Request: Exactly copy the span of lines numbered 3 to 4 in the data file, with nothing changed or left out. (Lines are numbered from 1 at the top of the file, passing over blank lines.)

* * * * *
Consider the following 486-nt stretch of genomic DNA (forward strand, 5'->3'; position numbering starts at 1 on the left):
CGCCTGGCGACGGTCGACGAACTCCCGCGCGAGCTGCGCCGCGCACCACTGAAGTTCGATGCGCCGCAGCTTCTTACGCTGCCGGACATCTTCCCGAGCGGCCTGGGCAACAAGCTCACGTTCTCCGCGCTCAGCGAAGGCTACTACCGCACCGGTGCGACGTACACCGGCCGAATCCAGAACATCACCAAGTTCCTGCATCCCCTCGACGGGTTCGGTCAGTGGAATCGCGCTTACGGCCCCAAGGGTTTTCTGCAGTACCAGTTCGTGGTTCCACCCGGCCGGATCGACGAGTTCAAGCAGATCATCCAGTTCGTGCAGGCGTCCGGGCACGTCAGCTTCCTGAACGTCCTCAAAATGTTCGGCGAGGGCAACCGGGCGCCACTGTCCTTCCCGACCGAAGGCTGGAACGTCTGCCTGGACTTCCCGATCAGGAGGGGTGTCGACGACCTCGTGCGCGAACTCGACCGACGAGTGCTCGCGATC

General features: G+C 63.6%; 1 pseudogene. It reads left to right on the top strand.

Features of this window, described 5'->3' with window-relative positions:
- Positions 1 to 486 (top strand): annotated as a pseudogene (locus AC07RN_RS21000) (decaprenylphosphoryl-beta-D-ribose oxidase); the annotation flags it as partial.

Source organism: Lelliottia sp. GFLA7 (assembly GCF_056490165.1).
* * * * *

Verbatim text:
General features: G+C 63.6%; 1 pseudogene. It reads left to right on the top strand.

Features of this window, described 5'->3' with window-relative positions: